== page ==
Hundreds of climbers arrive at the Everest base camp on the Khumbu glacier every year, but higher temperatures are melting the ice in the Himalayan region. Local guides who are members of the Sherpa community help visitors reach the 8.8km peak, but Nepal’s government is considering moving the camp for safety reasons. So, how dangerous is climate change making the journey to the top of the world’s highest mountain?
In this episode:
- Pasang Yangjee Sherpa, anthropologist
- Dawa Yangzum Sherpa, professional mountain guide
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Full episode transcript:
This transcript was created using AI. It’s been reviewed by humans, but it might contain errors. Please let us know if you have any corrections or questions. Our email is TheTake@aljazeera.net.
Pasang Yangjee Sherpa: My daughter and her daughter in the future will not be able to experience the mountain the way I did.
Halla Mohieddeen: That’s Dr Pasang Yangjee Sherpa: she’s talking about the Himalayan peaks in Nepal. The mountain region where Mount Everest is located.
Newsreel: Mount Everest remains the ultimate achievement for many mountain climbers and the number of people who try it just keeps growing.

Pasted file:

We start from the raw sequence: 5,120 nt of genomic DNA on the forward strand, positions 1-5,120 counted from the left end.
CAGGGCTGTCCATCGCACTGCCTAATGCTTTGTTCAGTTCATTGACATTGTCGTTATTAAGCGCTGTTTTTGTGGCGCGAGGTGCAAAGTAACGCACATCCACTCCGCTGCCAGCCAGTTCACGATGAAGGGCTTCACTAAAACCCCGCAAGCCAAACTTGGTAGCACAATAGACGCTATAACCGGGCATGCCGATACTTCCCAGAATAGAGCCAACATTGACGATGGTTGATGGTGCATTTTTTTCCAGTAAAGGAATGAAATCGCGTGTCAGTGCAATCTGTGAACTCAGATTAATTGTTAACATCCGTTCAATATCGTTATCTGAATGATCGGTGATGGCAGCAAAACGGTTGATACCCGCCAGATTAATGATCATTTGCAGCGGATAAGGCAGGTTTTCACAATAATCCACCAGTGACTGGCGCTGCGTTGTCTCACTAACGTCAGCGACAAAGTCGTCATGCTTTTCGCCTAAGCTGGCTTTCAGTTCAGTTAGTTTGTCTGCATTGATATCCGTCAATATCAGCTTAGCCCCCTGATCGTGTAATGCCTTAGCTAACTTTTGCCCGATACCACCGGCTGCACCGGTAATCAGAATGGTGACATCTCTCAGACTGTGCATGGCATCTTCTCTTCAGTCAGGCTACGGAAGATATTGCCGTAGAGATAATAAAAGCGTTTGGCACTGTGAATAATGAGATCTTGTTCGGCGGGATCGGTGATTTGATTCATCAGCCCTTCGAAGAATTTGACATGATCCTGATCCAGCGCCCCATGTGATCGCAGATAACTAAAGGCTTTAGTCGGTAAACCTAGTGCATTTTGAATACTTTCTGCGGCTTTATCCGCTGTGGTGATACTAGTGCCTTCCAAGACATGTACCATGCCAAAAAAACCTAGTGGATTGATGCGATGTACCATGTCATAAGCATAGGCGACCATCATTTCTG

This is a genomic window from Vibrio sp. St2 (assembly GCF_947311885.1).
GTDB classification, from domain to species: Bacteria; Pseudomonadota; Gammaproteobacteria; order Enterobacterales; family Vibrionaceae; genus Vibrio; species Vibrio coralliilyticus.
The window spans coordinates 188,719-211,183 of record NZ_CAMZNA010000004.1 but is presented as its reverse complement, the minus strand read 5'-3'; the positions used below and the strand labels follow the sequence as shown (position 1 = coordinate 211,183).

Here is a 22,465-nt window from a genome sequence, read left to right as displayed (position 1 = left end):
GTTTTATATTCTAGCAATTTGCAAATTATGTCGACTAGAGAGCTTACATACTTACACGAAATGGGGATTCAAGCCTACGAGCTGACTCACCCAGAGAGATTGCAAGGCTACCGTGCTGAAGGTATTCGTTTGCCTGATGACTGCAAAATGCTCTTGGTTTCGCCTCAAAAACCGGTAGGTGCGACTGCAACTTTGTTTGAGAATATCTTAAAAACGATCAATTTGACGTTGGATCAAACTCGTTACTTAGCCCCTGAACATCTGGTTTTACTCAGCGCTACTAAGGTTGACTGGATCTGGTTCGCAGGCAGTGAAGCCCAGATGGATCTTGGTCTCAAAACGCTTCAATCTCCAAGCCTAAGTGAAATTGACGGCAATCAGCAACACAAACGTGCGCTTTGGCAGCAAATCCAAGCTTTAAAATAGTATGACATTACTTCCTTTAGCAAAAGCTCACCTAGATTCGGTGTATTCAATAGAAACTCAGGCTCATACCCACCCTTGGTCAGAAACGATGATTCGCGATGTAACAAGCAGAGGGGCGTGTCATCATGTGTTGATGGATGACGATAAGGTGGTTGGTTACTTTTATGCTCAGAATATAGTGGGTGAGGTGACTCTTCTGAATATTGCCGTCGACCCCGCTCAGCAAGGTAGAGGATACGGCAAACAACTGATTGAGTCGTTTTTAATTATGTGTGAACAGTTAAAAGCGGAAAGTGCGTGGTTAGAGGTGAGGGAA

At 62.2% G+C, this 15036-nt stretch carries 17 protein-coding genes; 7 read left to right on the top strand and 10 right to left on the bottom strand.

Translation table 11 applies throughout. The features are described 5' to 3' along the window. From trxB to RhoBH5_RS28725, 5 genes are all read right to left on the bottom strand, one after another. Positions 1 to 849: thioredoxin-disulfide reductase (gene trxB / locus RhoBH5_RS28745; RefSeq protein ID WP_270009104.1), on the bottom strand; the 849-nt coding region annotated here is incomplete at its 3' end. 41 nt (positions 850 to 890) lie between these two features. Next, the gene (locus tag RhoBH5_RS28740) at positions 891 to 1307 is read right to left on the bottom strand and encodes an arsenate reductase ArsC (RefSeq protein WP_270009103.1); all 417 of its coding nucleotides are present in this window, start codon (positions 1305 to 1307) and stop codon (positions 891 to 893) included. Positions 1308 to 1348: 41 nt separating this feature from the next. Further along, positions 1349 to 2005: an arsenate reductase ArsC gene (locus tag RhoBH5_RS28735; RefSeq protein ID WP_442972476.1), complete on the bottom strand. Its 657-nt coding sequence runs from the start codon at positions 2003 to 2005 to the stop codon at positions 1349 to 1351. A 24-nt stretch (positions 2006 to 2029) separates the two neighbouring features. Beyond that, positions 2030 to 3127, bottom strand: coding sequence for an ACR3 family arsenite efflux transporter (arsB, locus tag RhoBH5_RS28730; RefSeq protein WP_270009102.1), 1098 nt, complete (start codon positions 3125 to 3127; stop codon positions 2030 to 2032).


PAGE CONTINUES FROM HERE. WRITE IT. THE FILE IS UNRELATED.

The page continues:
Halla Mohieddeen: Every year, hundreds of intrepid mountaineers arrive at base camp, ready to attempt to reach its mighty 8.8km (5.49 miles) summit. But things are changing rapidly.
Newsreel: Scientists are warning the glacier is melting at an alarming rate.
Halla Mohieddeen: Higher temperatures caused by climate changes means those attempts are becoming increasingly dangerous for climbers and the guides.
Newsreel: Ice that took 2,000 years to form is melting away on Mount Everest.
Halla Mohieddeen: While there is still time to consider options on how best to cope with climate change for the people who live on the roof of the world, the consequences are real.
Pasang Yangjee Sherpa: So on the one hand, people would like to see more tourists. However, I think people are also realising that there is a cost to it – there is a price to pay.
Halla Mohieddeen: And so we are asking how those who know the mountains best are impacted by, and adapting to, climate change.
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Halla Mohieddeen: I’m Halla Mohieddeen. And this is The Take.
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Halla Mohieddeen: Dr Pasang Yangjee Sherpa is an anthropologist from Nepal.
Pasang Yangjee Sherpa: I work in Canada at the University of British Columbia in Vancouver.
Halla Mohieddeen: She has been studying how the Himalayan people are affected by rising temperatures.
Pasang Yangjee Sherpa: My research areas are climate change and indigeneity in Nepal and the Himalayas.